TLDR; If you care about Android OS updates don’t get the Samsung S3, especially on Sprint. You will get Jelly Bean in a few months, but you can forget about whatever the next version is going be. You will have to shell out full price for whatever “The Next Big Samsung Thing” will be at the time.
Samsung has recently been tooting their own horn saying that the Galaxy S3 “The Next Big Thing Is Here.” Samsung is finally one company that seems to be investing a lot in marketing just like Apple, and, but there is one key difference that is going to leave you frustrated (very frustrated) if you buy a Sprint and Samsung-marketed device (i.e. not Galaxy Nexus). That is: OS updates.
Over time Apple has proven one thing, and, that is that they will provide updates for even quite old devices. Take the iPhone 3GS which was released in June 2009. Apple will support to-be-released iOS 6 on that device. That’s 4 years after 3GS was released. Not to mention the very quick timelines that the updates are released at.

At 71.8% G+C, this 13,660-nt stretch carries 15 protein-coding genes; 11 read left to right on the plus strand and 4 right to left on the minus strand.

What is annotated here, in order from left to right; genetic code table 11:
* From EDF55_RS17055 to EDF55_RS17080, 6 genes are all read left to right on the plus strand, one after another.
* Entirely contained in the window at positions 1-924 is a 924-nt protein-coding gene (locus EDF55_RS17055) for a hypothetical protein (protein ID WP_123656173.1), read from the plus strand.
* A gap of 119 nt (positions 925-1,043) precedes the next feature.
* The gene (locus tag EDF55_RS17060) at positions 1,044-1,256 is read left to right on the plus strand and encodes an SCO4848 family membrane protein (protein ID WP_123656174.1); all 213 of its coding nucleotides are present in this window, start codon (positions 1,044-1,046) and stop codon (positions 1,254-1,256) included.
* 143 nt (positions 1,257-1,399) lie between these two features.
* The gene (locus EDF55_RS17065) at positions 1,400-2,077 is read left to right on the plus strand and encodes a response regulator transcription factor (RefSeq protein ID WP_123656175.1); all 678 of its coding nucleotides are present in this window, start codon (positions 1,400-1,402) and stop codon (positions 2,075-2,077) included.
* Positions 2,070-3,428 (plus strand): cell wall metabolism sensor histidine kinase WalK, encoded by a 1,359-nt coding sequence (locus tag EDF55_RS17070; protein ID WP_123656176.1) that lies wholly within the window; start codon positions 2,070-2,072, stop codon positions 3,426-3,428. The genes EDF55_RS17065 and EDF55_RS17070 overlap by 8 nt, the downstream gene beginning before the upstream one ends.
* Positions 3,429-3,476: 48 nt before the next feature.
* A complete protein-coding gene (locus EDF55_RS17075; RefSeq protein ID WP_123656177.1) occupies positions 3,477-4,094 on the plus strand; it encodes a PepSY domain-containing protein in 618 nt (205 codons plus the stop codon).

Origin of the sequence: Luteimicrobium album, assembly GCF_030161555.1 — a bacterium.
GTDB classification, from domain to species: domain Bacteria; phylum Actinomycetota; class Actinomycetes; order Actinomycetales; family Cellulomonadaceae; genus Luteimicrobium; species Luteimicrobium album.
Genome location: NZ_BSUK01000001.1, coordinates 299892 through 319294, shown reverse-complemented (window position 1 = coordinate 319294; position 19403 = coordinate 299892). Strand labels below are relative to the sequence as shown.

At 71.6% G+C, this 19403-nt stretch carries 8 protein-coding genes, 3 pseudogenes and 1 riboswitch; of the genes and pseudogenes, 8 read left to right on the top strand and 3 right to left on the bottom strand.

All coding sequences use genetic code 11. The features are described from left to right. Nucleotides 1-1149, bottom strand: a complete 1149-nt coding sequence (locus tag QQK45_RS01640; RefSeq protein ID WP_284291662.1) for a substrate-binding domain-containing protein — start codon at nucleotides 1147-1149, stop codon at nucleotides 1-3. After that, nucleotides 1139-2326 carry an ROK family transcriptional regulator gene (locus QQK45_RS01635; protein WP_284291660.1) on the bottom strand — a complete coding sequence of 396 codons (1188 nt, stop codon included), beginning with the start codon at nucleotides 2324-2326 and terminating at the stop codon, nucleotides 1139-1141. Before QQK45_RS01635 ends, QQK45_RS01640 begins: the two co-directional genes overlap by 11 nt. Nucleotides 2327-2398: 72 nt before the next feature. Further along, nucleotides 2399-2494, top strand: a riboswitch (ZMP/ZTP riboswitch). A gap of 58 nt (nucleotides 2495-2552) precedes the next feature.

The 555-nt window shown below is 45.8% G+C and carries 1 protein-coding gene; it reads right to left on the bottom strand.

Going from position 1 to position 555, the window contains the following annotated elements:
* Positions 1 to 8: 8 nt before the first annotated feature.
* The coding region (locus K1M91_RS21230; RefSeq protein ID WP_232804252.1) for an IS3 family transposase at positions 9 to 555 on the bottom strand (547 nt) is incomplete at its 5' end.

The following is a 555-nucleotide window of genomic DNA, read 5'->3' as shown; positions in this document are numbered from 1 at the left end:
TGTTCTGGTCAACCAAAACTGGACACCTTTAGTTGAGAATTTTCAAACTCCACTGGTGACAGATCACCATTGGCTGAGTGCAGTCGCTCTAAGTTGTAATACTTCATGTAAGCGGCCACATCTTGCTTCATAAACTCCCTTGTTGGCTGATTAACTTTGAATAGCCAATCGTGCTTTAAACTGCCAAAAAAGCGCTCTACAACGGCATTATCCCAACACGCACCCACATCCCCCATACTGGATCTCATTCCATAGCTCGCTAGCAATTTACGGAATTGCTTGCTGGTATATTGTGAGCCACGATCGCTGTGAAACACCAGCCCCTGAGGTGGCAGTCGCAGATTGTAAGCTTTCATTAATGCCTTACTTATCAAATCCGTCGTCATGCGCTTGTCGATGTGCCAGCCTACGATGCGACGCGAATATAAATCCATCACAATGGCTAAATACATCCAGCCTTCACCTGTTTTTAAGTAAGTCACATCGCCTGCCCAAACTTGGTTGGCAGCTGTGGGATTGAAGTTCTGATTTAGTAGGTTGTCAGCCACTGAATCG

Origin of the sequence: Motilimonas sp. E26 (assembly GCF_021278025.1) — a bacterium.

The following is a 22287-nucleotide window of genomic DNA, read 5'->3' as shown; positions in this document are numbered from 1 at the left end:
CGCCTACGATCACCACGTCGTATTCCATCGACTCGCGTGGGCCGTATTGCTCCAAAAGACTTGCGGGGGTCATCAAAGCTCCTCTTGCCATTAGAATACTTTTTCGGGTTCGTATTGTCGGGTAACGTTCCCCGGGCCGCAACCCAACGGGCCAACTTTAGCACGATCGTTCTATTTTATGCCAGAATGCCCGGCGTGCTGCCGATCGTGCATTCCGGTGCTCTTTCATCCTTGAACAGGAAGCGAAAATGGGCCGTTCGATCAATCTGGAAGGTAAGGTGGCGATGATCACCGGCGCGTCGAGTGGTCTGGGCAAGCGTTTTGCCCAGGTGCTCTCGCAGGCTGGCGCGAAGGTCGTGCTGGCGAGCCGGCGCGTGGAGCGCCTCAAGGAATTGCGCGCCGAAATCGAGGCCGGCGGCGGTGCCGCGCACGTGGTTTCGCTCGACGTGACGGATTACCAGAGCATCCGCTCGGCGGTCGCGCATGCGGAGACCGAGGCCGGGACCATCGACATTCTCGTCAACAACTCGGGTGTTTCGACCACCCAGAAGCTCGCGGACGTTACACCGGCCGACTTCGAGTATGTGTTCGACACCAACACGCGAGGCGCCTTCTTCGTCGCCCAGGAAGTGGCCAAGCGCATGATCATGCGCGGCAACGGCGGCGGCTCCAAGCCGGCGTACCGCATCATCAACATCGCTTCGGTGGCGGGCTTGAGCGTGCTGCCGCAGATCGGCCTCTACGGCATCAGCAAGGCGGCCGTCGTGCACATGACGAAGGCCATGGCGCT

Now take Samsung. Galaxy S2, released September 16, 2011, i.e. about 10 months ago. Android’s 4.0.1, Ice Cream Sandwich (ICS), which was released in October 2011, hardly a month after the S2 release. Samsung has recently started rolling out ICS for S2, T-mobile finally got one in June, but neither Sprint nor Samsung have committed to any dates for ICS update. I am guessing that they are too focused on the S3 to pay much attention to the S2.
Maybe Sprint S2 will get an ICS update, but who knows when. One thing’s for sure, we won’t see any glimpse of Jelly Bean for at least another 6-8 months, if ever. The latest rumors are that JB cannot be supported on S2 because of hardware limitations. Which is just BS because the Google Nexus S will have Jelly Bean.
All in all, please be aware that if you are purchasing the Galaxy S3 on Sprint then you shouldn’t really be hoping for Jelly Bean any time soon, and that you can forget about whatever the next version of Android is going to be. If you care about keeping up with the Android OS then the only worthy options are Google’s own offerings.
Manufacturers, here is an idea: suggest and commit to an actual release cycle.